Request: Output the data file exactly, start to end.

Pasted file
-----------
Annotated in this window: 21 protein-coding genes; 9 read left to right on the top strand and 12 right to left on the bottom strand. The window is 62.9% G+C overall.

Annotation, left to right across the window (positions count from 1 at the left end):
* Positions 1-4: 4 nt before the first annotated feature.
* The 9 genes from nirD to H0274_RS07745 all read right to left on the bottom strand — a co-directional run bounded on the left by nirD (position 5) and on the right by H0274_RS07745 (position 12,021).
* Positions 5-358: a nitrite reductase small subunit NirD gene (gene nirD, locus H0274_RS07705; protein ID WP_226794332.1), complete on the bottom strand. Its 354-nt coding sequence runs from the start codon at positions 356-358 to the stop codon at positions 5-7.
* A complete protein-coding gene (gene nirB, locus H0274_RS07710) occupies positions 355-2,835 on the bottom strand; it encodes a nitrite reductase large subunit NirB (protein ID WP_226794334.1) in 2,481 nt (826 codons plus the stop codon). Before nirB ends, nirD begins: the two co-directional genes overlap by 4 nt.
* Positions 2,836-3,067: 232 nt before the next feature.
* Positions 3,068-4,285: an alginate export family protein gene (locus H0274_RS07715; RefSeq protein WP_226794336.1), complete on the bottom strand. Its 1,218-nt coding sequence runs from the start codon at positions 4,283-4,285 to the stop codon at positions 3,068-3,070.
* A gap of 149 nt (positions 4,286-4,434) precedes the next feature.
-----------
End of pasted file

Annotated in this window: 21 protein-coding genes; 9 read left to right on the top strand and 12 right to left on the bottom strand. The window is 62.9% G+C overall.

Annotation, left to right across the window (positions count from 1 at the left end):
* Positions 1-4: 4 nt before the first annotated feature.
* The 9 genes from nirD to H0274_RS07745 all read right to left on the bottom strand — a co-directional run bounded on the left by nirD (position 5) and on the right by H0274_RS07745 (position 12,021).
* Positions 5-358: a nitrite reductase small subunit NirD gene (gene nirD, locus H0274_RS07705; protein ID WP_226794332.1), complete on the bottom strand. Its 354-nt coding sequence runs from the start codon at positions 356-358 to the stop codon at positions 5-7.
* A complete protein-coding gene (gene nirB, locus H0274_RS07710) occupies positions 355-2,835 on the bottom strand; it encodes a nitrite reductase large subunit NirB (protein ID WP_226794334.1) in 2,481 nt (826 codons plus the stop codon). Before nirB ends, nirD begins: the two co-directional genes overlap by 4 nt.
* Positions 2,836-3,067: 232 nt before the next feature.
* Positions 3,068-4,285: an alginate export family protein gene (locus H0274_RS07715; RefSeq protein WP_226794336.1), complete on the bottom strand. Its 1,218-nt coding sequence runs from the start codon at positions 4,283-4,285 to the stop codon at positions 3,068-3,070.
* A gap of 149 nt (positions 4,286-4,434) precedes the next feature.